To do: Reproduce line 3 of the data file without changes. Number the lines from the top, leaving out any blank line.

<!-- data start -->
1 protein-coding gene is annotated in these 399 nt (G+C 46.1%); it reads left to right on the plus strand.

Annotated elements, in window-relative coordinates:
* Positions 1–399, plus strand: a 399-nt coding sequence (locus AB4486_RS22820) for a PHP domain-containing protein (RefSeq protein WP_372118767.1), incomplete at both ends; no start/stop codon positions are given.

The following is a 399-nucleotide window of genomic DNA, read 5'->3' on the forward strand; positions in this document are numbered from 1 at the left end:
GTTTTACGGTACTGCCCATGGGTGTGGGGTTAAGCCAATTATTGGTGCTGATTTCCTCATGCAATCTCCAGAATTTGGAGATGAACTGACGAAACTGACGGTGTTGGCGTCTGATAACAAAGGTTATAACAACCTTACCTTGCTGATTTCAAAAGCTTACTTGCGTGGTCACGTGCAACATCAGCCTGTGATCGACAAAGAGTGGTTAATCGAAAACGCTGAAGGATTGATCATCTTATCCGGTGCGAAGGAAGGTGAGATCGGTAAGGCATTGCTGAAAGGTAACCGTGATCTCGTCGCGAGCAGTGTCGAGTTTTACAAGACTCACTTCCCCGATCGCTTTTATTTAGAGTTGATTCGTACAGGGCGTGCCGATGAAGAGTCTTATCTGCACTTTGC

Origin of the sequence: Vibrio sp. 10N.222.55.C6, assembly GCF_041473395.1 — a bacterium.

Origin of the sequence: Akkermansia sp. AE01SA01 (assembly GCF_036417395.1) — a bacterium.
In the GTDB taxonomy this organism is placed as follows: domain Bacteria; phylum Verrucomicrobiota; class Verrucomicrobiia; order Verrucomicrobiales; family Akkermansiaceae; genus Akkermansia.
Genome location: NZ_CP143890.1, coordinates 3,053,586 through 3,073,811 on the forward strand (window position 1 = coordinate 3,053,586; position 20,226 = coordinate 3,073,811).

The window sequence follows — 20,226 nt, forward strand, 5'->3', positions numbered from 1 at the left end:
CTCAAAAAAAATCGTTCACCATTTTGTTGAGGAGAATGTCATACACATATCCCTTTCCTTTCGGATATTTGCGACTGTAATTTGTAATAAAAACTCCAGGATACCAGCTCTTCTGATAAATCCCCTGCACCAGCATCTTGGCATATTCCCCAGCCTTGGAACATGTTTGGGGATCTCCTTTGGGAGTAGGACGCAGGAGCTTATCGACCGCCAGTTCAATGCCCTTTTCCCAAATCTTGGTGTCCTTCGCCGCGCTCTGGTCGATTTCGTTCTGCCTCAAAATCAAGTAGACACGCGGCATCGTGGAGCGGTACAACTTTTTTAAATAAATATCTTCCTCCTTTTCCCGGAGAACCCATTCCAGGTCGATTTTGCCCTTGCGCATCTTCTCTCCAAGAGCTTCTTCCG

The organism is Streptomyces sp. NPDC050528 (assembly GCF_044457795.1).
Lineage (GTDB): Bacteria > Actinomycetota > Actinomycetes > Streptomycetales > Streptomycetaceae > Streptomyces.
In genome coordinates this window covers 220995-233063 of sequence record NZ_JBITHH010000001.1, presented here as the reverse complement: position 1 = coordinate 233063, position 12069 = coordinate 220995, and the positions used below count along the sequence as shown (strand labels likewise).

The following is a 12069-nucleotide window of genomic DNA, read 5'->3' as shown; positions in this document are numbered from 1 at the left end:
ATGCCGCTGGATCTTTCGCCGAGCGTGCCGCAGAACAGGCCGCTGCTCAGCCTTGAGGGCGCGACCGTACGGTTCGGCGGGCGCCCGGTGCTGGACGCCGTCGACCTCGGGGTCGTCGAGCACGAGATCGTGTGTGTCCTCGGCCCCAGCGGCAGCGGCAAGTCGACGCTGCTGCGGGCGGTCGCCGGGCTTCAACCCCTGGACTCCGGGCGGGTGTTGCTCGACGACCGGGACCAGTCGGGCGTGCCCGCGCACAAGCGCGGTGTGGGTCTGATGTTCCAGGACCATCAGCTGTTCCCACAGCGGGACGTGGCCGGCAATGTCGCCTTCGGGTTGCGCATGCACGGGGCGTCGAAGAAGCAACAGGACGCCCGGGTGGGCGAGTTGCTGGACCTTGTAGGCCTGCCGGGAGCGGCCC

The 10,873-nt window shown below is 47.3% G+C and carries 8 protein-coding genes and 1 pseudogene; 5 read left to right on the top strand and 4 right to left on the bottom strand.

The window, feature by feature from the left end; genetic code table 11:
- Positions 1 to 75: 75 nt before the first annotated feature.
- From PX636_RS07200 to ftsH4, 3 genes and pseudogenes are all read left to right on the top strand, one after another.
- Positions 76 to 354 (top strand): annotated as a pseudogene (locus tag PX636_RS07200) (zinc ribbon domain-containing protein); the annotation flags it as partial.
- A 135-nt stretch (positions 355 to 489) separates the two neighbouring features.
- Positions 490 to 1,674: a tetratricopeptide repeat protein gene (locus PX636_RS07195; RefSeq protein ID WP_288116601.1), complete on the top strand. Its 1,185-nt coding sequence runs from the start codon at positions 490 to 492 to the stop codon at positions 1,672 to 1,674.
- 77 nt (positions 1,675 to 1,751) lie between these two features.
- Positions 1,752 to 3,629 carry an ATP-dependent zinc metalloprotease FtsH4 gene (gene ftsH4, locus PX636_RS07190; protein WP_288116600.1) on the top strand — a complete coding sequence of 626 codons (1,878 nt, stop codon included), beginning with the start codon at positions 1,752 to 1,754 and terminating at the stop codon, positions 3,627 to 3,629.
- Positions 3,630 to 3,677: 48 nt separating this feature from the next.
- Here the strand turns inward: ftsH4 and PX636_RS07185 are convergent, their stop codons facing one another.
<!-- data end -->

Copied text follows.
* Positions 1–399, plus strand: a 399-nt coding sequence (locus AB4486_RS22820) for a PHP domain-containing protein (RefSeq protein WP_372118767.1), incomplete at both ends; no start/stop codon positions are given.